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They rejoice in seeing the Lord
The doubting of Thomas of today’s gospel is proverbial. However a closer reading of the gospels depicts that all the disciples doubted, but only poor old Thomas became famous for it.
But why does John focus on Thomas? John is writing to third generation Christians, people who have not seen the Lord Jesus. 
Many of them did not even know any of the apostles. They find it hard to believe; they are struggling in the midst of many doubts; they would like to see, touch and verify that the Lord is truly risen.
To them, Mark, Luke and Matthew respond by saying that all the apostles hesitated, but the answer from John is different: he takes Thomas as a symbol of the difficulty that everyone who comes to believe has.
It is hard to know the reason why he chose this apostle; perhaps, because he took more time than the others to have faith.
What John wants to teach his communities (and us) is that the Risen One has a life that escapes our senses; a life that cannot be touched with bare hands or seen with the eyes.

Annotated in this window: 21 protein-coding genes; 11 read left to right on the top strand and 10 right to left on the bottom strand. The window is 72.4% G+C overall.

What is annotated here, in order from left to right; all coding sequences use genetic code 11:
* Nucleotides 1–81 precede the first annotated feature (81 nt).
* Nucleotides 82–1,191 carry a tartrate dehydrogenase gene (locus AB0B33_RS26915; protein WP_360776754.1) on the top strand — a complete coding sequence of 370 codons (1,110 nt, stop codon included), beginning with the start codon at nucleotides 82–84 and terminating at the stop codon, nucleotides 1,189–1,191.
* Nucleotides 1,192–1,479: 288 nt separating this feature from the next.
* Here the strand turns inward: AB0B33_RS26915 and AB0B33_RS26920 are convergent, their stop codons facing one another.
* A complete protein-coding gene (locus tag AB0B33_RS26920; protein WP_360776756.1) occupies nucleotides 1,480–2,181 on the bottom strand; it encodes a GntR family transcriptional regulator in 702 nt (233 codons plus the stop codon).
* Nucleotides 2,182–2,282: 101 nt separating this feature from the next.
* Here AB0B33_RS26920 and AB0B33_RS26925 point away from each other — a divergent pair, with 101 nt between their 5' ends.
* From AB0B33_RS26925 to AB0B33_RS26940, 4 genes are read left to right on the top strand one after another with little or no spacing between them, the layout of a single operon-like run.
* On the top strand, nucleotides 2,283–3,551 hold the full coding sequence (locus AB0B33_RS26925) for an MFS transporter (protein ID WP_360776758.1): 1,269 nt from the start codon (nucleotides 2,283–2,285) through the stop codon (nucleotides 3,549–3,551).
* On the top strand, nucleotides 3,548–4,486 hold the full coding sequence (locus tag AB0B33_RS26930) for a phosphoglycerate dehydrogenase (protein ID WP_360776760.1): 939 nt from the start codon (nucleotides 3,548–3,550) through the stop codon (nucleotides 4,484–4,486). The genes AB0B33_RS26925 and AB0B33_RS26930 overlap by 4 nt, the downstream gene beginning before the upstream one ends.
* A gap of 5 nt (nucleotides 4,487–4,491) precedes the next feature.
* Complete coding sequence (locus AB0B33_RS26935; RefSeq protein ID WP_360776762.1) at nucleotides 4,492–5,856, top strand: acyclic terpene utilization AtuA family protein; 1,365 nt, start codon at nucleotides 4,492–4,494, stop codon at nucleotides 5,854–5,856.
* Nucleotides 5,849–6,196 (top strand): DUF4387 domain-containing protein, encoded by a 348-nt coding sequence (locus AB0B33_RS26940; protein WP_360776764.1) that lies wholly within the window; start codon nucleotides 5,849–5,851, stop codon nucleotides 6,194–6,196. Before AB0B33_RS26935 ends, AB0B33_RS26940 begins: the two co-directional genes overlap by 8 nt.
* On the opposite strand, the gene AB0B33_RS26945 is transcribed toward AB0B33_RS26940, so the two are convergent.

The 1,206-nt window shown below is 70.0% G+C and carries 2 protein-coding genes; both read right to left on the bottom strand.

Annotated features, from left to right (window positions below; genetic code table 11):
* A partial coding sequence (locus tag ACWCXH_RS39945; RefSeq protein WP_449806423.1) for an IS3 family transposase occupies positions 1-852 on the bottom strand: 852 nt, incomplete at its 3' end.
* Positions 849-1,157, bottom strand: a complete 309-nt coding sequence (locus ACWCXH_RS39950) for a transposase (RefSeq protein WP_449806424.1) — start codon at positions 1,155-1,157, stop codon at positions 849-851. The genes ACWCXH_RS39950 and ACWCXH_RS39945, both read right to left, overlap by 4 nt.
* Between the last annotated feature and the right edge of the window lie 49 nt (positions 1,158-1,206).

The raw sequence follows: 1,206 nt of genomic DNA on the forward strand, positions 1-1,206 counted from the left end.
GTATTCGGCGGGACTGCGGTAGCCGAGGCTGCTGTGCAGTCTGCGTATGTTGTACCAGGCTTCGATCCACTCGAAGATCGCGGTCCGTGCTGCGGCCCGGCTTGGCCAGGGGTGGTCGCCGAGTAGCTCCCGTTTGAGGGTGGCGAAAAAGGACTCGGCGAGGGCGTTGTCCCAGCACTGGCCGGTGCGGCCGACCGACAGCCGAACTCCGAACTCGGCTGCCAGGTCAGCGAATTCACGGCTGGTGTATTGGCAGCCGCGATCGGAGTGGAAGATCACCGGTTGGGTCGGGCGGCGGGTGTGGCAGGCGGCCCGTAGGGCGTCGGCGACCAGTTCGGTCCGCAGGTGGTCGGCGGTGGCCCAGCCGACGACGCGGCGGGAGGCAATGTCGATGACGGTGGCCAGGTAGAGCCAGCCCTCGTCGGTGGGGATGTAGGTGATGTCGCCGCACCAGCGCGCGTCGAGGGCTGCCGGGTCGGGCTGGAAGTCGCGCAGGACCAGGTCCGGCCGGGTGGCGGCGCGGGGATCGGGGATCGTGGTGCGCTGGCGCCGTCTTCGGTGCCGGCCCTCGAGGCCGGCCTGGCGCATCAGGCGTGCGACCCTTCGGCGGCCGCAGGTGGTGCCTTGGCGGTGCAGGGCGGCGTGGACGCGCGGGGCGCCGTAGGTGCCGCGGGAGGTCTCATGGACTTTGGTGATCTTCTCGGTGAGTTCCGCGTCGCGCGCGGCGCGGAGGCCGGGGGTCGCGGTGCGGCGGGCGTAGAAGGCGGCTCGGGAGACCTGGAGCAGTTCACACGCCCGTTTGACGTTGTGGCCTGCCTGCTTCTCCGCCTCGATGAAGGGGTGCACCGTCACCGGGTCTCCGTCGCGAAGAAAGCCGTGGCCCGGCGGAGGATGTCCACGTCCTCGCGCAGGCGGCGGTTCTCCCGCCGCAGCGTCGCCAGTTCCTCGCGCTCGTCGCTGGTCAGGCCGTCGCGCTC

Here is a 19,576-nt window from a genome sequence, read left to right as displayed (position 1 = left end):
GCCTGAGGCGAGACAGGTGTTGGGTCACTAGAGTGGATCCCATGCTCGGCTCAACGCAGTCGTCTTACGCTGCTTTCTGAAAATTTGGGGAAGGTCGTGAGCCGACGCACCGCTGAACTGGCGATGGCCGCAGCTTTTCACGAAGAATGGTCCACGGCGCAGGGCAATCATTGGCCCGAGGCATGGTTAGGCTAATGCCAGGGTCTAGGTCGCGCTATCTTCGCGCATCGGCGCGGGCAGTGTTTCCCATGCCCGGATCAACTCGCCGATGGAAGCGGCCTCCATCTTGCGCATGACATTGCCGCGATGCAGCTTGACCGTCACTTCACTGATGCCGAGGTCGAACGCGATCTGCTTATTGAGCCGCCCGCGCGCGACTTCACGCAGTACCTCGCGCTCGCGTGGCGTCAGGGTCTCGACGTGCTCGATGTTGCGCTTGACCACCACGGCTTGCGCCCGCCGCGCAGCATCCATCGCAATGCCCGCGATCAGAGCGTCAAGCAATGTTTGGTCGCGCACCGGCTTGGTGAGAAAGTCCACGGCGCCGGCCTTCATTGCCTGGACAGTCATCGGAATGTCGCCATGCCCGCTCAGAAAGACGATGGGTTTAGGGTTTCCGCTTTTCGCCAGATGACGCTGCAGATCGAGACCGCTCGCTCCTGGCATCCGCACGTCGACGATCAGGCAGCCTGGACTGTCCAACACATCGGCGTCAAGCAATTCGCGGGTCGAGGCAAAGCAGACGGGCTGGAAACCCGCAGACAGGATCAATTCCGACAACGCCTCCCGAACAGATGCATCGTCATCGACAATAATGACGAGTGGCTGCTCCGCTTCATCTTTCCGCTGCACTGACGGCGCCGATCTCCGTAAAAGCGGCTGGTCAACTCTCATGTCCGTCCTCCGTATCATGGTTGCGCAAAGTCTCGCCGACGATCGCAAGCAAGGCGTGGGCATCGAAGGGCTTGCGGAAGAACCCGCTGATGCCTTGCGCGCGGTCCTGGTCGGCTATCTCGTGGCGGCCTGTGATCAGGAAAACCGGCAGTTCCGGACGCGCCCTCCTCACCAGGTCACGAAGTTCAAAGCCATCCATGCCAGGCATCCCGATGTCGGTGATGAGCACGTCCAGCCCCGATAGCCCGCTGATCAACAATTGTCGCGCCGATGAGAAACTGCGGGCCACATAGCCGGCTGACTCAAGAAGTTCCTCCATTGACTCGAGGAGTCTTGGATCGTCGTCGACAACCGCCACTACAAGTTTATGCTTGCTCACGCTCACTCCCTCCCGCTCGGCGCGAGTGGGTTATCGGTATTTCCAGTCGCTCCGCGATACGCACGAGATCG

It can only be achieved through faith. This also applies to the apostles, who have had a unique experience of the Risen Lord.
The end of the passage presents the reason John wrote his book. His gospel is a sign for people to believe in the person of Christ. 
John calls miracles signs. Jesus did not perform them to impress. He even had words of condemnation of anyone who did not believe unless they saw a miracle (John 4:48).
The signs are not pieces of evidence, but a revelation about the person, nature and mission of Jesus. Whoever reads his book and understands these signs clearly confronts the person of Jesus and is invited to make a choice. The gospel is the ultimate proof.
It is significant that both apparitions take place on a Sunday. The Lord presents himself with the same words: “Peace be with you.”
The disciples are gathered in the house. The meeting to which John alludes is clearly what happens on the day of the Lord—every eighth day when the whole community is called together for the celebration of the Eucharist.
When all the believers are gathered together, there appears the Risen One. He, by the mouth of the celebrant, greets the disciples and wishes them, as on the evening of Easter and then eight days later: “Peace be with you.”
Disciples, who like Thomas, desert the meetings of the community, cannot have the experience of the Risen Lord, because he makes himself present where the community is gathered.
Contrary to what we see depicted in the paintings of artists, not even Thomas put his hands into the wounds of the Lord.
From the text, it does not appear that he has touched the Risen One. 
He also gets to pronounce his profession of faith after hearing the voice of the Risen One, along with his brothers and sisters of the community.
And the ability to have this experience is offered to Christians of all times… every eight days.
Father Fernando Armellini SCJ 
Claretian Publications